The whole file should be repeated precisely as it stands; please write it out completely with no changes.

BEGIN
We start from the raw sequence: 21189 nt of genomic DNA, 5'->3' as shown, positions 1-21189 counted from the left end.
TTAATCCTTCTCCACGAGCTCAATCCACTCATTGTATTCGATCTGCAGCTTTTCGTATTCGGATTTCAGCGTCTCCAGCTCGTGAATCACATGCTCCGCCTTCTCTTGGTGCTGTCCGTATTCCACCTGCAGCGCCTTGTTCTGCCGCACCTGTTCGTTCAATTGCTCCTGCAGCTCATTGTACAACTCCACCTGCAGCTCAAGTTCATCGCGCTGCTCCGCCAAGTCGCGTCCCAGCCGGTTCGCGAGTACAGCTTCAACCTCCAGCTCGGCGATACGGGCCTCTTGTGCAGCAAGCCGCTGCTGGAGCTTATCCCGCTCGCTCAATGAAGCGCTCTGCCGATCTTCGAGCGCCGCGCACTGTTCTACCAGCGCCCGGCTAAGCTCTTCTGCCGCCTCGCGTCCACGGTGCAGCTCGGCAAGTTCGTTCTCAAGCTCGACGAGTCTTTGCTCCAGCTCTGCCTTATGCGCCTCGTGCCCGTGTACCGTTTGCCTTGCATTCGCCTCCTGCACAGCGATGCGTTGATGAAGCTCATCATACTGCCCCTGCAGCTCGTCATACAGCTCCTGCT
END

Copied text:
We start from the raw sequence: 21189 nt of genomic DNA, 5'->3' as shown, positions 1-21189 counted from the left end.
TTAATCCTTCTCCACGAGCTCAATCCACTCATTGTATTCGATCTGCAGCTTTTCGTATTCGGATTTCAGCGTCTCCAGCTCGTGAATCACATGCTCCGCCTTCTCTTGGTGCTGTCCGTATTCCACCTGCAGCGCCTTGTTCTGCCGCACCTGTTCGTTCAATTGCTCCTGCAGCTCATTGTACAACTCCACCTGCAGCTCAAGTTCATCGCGCTGCTCCGCCAAGTCGCGTCCCAGCCGGTTCGCGAGTACAGCTTCAACCTCCAGCTCGGCGATACGGGCCTCTTGTGCAGCAAGCCGCTGCTGGAGCTTATCCCGCTCGCTCAATGAAGCGCTCTGCCGATCTTCGAGCGCCGCGCACTGTTCTACCAGCGCCCGGCTAAGCTCTTCTGCCGCCTCGCGTCCACGGTGCAGCTCGGCAAGTTCGTTCTCAAGCTCGACGAGTCTTTGCTCCAGCTCTGCCTTATGCGCCTCGTGCCCGTGTACCGTTTGCCTTGCATTCGCCTCCTGCACAGCGATGCGTTGATGAAGCTCATCATACTGCCCCTGCAGCTCGTCATACAGCTCCTGCT